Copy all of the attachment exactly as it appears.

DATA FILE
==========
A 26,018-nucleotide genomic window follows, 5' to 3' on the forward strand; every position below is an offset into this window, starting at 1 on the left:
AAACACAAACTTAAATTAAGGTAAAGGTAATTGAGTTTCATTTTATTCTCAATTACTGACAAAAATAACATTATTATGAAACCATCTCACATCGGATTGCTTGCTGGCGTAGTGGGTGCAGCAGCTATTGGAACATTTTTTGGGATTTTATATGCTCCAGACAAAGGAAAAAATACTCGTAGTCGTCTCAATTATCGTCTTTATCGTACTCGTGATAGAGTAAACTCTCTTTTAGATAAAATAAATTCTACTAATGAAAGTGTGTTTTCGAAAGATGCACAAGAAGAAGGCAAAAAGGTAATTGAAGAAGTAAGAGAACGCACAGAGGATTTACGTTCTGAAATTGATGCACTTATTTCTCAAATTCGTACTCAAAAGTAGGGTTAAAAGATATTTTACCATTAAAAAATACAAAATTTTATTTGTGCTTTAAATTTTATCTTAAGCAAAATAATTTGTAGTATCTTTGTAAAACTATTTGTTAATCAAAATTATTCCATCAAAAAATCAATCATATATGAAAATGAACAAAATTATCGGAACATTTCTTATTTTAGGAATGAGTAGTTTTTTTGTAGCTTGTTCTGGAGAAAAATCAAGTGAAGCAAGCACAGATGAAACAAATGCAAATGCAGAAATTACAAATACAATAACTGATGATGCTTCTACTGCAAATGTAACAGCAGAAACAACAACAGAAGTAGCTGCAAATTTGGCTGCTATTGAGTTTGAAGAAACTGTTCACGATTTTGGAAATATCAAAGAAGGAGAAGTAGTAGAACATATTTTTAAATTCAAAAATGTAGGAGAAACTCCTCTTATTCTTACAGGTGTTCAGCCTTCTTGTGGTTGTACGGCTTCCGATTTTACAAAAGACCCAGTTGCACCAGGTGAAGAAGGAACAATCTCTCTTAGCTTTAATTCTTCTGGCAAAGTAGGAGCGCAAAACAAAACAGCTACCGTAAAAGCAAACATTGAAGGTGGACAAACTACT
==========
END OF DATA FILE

A 26,018-nucleotide genomic window follows, 5' to 3' on the forward strand; every position below is an offset into this window, starting at 1 on the left:
AAACACAAACTTAAATTAAGGTAAAGGTAATTGAGTTTCATTTTATTCTCAATTACTGACAAAAATAACATTATTATGAAACCATCTCACATCGGATTGCTTGCTGGCGTAGTGGGTGCAGCAGCTATTGGAACATTTTTTGGGATTTTATATGCTCCAGACAAAGGAAAAAATACTCGTAGTCGTCTCAATTATCGTCTTTATCGTACTCGTGATAGAGTAAACTCTCTTTTAGATAAAATAAATTCTACTAATGAAAGTGTGTTTTCGAAAGATGCACAAGAAGAAGGCAAAAAGGTAATTGAAGAAGTAAGAGAACGCACAGAGGATTTACGTTCTGAAATTGATGCACTTATTTCTCAAATTCGTACTCAAAAGTAGGGTTAAAAGATATTTTACCATTAAAAAATACAAAATTTTATTTGTGCTTTAAATTTTATCTTAAGCAAAATAATTTGTAGTATCTTTGTAAAACTATTTGTTAATCAAAATTATTCCATCAAAAAATCAATCATATATGAAAATGAACAAAATTATCGGAACATTTCTTATTTTAGGAATGAGTAGTTTTTTTGTAGCTTGTTCTGGAGAAAAATCAAGTGAAGCAAGCACAGATGAAACAAATGCAAATGCAGAAATTACAAATACAATAACTGATGATGCTTCTACTGCAAATGTAACAGCAGAAACAACAACAGAAGTAGCTGCAAATTTGGCTGCTATTGAGTTTGAAGAAACTGTTCACGATTTTGGAAATATCAAAGAAGGAGAAGTAGTAGAACATATTTTTAAATTCAAAAATGTAGGAGAAACTCCTCTTATTCTTACAGGTGTTCAGCCTTCTTGTGGTTGTACGGCTTCCGATTTTACAAAAGACCCAGTTGCACCAGGTGAAGAAGGAACAATCTCTCTTAGCTTTAATTCTTCTGGCAAAGTAGGAGCGCAAAACAAAACAGCTACCGTAAAAGCAAACATTGAAGGTGGACAAACTACT